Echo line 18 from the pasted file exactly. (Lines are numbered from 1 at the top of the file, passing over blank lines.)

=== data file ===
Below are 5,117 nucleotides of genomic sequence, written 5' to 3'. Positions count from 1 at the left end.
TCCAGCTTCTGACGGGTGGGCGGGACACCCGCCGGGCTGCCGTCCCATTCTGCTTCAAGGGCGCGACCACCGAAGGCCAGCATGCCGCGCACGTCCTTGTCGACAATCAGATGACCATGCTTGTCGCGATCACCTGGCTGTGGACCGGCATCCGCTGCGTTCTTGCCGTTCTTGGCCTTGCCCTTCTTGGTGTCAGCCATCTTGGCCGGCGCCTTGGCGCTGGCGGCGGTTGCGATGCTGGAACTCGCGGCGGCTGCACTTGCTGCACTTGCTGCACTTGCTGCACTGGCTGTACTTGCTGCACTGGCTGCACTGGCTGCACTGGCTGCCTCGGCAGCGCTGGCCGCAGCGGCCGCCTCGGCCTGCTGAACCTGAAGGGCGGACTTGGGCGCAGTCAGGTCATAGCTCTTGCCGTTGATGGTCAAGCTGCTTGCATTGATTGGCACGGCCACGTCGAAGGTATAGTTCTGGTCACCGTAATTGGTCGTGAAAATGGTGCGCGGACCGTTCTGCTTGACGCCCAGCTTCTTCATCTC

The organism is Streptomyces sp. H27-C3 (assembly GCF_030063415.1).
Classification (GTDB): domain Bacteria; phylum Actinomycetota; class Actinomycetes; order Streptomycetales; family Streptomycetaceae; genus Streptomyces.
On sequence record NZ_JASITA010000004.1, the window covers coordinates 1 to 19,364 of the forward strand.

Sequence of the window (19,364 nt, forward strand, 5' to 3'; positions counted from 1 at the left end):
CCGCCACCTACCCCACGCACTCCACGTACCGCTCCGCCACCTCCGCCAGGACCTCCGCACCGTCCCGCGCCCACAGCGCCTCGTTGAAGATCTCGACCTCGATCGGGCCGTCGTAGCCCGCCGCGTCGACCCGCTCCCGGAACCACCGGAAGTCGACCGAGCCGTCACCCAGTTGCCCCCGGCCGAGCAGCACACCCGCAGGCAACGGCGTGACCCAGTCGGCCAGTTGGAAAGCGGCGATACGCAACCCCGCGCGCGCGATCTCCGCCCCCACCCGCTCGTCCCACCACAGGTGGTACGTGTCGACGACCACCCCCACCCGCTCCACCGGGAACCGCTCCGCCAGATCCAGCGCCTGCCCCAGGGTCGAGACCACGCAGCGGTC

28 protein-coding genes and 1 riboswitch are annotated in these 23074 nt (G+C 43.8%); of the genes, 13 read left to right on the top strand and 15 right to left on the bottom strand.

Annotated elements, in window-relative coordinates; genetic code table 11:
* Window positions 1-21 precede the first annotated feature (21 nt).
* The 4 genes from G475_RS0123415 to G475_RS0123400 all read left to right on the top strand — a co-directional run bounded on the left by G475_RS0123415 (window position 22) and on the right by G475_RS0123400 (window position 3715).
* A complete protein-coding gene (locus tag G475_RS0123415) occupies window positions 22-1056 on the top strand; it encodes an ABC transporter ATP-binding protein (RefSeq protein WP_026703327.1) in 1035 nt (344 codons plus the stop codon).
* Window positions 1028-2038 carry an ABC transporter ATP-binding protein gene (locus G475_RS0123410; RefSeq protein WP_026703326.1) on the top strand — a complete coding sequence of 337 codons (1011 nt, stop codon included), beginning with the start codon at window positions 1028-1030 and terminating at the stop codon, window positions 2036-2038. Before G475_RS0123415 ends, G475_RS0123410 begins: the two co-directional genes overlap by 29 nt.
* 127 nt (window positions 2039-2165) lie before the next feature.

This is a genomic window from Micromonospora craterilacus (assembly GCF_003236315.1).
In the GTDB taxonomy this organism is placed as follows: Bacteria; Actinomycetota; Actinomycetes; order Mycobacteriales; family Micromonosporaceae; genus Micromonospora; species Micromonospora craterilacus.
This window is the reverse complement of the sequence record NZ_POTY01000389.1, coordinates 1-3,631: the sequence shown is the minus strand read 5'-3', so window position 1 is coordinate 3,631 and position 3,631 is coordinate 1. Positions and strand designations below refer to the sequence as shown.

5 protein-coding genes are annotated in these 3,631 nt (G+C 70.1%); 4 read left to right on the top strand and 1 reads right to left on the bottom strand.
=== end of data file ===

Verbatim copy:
5 protein-coding genes are annotated in these 3,631 nt (G+C 70.1%); 4 read left to right on the top strand and 1 reads right to left on the bottom strand.